Following an organization's initial creation, all of the workers are reasonably focused on fulfilling the needs of whatever created the organization in the first place. Despite early attempts to maintain flexibility, organizations slowly evolve into separate functions. As the functions create their own identities and staff, they seem to become fortresses. In many of them, the work becomes the jealously guarded property of the occupants. Inside each fortress, allegiances grow, and people speak their own languages - an effective way to spot intruders and confuse communications.
With the passing of more time, organizations then become internally hierarchical. This structure exists even though the transactions and workflows that provide value and service to the ultimate customers pass through and across internal and artificial organizational boundaries. These now-accepted management hierarchies are often referred to, within the organization itself as well as in management literature, as "silos," "stovepipes" or "smokestacks." The structure causes managers to act in a self-serving way, placing their functional needs above those of the cross-functional processes to which each function contributes. In effect, the managers place their personal needs above the needs of their co-workers and customers.
At this stage in its life, the organization becomes less sensitive to the sources of demand placed on it from the outside and to changes in customer needs. In other words, the organization begins to lose sight of its raison d'etre. The functional silos compete for resources and blame one another for any of the organization's inexplicable and continuing failures to meet the needs of its customers. Arguments emerge about the source of the organization's inefficiencies, but they are difficult to explain.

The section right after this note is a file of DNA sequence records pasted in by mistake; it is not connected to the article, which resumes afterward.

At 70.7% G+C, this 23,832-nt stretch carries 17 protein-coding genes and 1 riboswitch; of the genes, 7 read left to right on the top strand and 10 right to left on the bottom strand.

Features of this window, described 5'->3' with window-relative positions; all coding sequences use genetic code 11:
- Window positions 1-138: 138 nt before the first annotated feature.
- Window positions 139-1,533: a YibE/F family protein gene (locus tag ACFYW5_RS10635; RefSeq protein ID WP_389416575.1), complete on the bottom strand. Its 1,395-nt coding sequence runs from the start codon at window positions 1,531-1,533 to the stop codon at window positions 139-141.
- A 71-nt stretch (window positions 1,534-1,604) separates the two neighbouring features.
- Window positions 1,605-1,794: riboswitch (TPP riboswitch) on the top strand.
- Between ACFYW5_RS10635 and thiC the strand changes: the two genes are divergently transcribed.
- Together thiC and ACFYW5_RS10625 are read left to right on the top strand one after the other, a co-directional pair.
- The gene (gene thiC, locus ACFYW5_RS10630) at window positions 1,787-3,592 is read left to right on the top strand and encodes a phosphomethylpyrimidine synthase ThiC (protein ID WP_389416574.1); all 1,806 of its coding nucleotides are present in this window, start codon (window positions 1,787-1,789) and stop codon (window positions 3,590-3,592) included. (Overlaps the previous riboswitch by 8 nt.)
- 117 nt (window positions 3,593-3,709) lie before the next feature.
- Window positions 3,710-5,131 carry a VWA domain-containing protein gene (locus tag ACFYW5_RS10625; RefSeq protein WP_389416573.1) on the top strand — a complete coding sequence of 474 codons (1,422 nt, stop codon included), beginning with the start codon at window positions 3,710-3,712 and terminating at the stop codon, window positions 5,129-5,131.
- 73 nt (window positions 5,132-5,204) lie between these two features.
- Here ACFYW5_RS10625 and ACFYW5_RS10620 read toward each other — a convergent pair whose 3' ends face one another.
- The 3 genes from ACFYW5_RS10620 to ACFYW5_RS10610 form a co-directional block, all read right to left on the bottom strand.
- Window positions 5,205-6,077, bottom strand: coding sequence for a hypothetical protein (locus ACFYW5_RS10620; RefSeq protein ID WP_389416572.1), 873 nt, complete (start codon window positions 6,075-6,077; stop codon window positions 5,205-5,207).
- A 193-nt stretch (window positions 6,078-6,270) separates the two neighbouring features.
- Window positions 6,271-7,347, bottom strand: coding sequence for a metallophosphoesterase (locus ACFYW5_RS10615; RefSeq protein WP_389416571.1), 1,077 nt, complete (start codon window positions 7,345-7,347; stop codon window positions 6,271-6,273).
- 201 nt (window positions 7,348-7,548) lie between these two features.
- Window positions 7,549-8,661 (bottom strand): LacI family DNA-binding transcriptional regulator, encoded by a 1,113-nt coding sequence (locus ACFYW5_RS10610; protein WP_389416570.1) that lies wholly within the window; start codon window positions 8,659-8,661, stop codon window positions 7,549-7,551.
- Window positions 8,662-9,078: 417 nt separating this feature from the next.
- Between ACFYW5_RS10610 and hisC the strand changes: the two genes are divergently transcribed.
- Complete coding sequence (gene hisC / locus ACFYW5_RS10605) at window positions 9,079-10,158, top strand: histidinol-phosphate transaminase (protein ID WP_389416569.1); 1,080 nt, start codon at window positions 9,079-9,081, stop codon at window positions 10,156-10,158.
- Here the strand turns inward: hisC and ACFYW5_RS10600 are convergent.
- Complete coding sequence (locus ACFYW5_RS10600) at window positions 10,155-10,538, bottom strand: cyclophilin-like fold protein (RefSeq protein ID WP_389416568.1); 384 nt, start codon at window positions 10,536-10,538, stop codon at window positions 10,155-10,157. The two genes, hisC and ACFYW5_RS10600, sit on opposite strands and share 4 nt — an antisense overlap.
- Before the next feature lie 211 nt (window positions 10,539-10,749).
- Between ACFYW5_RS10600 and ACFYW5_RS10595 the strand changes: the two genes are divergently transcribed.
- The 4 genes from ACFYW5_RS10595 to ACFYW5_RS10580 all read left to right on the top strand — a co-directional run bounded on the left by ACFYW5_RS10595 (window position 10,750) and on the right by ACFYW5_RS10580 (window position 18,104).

By this evolution point, there is poor end-to-end visibility about what exactly drives what inside the organization. Some organizations eventually evolve into intransigent bureaucracies. Some functions become so embedded inside the broader organization that their work level is insensitive to changes in the number and types of external requests. Fulfilling these requests were the origin of why their function was created in the first place. They become insulated from the outside world. This is not a pleasant story, but it is pervasive.
A Sea Change in Accounting and Finance
How can budgeting be reformed? Let's step back and ask broader questions. What are the impacts of the changing role of the chief financial officer (CFO)? How many times have you seen the obligatory diagram with the organization shown in a central circle and a dozen inward-pointing arrows representing the menacing forces and pressures the organization faces - such as outsourcing, globalization, governance, brand preservation and so on? Well, it's all true and real. But if the CFO's function is evolving from a bean-counter and reporter of history into a strategic business adviser and an enterprise risk and regulatory compliance manager, what are CFOs doing about the archaic budget process?